A main interest of mine is in the evolution of behaviours related to the generation, acquisition and processing of socially derived information. We are currently investigating processes of aggression and cooperation using a combination of theoretical and empirical methods. I am increasingly interested in linking animal behaviour and interactions at individual-levels to population level patterns and processes, such as specialism/generalism, niche width, community structure, population biology and ultimately conservation. In this context I have worked previously on vulture foraging in light of their conservation, marine turtle nesting patterns and population consequences, and predation driven colony fragmentation in penguins. We are continuing our research on vulture foraging behaviour in Swaziland in collaboration with Prof Ara Monadjem.
Variation in the framerate of visual perception
Some animals see the world faster than others. That is, the frame rate of vision varies considerably across species. This is related to how fast they have to move in the world and therefore has important functional and ecological consequences. Humans on average see the world at 36 “frames per second”, but this trait varies substantially between individuals and we know nothing about how normal variation might affect performance. This phenomenon can be measured using techniques such as Critical Flicker Fusion threshold, which measures the frequency at which a flickering stimulus can no longer be detected as such. We aim to develop robust psychophysical methods to reliably measure those differences in field conditions outside the laboratory and quantify the magnitude of variation within and among individuals. We will assess the real-world consequences of this variation in an arena where human perceptual abilities are tested to the limits and where small individual differences may make the difference between success and failure, namely in high-speed sports. This collaborative work is being undertaken by PhD candidate Clinton Haarlem with a co-supervisory team comprised of Dr Andrew Jackson (zoology), Dr Kevin Mitchell (genetics) and Prof Redmond O'Connell (psychology).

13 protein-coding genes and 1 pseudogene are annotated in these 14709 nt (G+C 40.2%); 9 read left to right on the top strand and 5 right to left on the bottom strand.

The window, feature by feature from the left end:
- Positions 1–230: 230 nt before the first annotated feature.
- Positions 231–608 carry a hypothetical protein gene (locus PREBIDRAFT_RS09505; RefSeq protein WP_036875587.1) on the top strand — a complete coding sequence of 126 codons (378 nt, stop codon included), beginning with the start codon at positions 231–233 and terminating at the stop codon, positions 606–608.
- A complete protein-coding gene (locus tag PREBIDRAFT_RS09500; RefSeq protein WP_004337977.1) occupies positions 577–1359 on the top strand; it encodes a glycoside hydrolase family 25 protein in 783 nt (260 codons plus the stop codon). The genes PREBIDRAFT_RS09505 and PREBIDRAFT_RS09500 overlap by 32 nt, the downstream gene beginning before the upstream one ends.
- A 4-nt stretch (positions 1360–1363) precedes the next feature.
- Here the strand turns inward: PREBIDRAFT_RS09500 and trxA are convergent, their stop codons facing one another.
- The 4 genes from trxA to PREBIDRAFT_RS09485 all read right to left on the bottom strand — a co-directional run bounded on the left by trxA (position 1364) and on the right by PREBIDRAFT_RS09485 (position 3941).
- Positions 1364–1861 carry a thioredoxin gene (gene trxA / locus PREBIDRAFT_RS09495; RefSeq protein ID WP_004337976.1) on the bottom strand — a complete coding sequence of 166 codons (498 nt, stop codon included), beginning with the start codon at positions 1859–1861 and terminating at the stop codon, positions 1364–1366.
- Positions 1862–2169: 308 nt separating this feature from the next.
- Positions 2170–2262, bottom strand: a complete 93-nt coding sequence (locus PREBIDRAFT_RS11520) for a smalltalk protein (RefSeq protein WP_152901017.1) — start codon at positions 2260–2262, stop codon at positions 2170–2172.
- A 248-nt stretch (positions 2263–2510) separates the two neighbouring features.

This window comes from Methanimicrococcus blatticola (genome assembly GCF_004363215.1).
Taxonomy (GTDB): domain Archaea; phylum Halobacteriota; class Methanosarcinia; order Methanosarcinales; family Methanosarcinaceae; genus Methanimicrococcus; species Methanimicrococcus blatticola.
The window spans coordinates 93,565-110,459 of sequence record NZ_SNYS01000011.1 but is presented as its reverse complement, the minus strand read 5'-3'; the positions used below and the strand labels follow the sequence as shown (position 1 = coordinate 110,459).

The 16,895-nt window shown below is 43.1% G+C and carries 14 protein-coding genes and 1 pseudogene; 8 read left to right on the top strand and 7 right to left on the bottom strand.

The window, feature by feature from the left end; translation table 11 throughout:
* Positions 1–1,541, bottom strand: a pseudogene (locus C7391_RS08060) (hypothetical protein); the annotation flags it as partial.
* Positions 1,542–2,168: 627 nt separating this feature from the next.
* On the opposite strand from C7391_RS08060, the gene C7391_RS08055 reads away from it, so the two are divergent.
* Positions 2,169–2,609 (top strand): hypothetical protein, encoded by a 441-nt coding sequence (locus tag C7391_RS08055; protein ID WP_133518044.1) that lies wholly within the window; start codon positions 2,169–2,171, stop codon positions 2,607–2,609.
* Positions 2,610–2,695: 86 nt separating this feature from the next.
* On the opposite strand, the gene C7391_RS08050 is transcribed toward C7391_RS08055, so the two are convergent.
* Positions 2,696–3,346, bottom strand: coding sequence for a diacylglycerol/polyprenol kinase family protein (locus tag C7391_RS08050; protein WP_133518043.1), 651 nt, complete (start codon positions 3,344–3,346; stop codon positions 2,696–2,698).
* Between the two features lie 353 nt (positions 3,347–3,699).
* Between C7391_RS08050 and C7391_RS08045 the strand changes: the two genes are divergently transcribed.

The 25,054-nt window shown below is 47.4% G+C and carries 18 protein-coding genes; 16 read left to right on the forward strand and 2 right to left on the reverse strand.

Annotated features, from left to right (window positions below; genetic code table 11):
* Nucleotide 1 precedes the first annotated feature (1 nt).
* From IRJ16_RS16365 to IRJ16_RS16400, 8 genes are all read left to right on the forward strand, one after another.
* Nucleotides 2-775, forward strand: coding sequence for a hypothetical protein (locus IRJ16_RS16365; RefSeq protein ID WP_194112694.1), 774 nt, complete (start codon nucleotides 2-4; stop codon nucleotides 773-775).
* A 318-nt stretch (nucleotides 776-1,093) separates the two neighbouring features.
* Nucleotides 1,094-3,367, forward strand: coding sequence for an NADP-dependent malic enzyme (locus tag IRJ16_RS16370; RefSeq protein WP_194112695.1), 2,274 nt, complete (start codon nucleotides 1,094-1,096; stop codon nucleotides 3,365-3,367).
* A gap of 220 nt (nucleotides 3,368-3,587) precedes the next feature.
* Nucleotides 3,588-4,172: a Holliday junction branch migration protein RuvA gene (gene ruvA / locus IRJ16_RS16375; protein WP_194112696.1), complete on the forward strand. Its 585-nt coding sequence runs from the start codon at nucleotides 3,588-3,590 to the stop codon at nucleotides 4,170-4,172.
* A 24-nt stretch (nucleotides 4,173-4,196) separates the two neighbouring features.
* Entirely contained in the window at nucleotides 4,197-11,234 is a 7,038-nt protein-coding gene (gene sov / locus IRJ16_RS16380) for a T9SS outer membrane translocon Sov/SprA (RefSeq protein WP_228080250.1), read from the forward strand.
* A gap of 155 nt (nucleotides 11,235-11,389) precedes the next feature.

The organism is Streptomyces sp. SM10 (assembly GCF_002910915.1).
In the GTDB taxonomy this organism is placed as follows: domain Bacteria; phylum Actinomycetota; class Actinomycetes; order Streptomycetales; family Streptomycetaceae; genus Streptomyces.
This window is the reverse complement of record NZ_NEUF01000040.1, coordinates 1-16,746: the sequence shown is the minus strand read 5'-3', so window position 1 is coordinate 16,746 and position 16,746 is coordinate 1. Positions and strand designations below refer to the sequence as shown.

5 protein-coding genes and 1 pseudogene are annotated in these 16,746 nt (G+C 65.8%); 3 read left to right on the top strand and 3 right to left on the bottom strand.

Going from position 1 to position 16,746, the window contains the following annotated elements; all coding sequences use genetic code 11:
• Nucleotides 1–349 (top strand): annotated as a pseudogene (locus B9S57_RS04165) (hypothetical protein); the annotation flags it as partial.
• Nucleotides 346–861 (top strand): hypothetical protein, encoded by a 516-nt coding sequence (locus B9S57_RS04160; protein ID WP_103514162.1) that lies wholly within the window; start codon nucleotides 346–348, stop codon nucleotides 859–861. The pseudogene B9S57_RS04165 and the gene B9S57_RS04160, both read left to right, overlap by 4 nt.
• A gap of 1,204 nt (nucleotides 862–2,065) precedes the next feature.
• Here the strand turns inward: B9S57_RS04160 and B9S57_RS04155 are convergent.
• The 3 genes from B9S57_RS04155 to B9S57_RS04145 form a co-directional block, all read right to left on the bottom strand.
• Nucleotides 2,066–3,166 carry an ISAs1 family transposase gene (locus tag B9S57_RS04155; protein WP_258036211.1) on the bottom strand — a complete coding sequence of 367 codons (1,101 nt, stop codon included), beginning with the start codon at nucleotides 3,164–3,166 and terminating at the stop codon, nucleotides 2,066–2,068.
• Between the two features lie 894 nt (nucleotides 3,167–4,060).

SIAR - Stable Isotope Analysis in R.
This on-going project focuses primarily on the development of computational and statistical models for application to stable isotope ecology. The main output so far is the development of a Bayesian mixing model for inferring diet from stable isotope analysis of consumer and source tissues. This project also includes the new SIBER models for exploring niche width in isotopic d-space.Find out more about SIAR - Stable Isotope Analysis in R.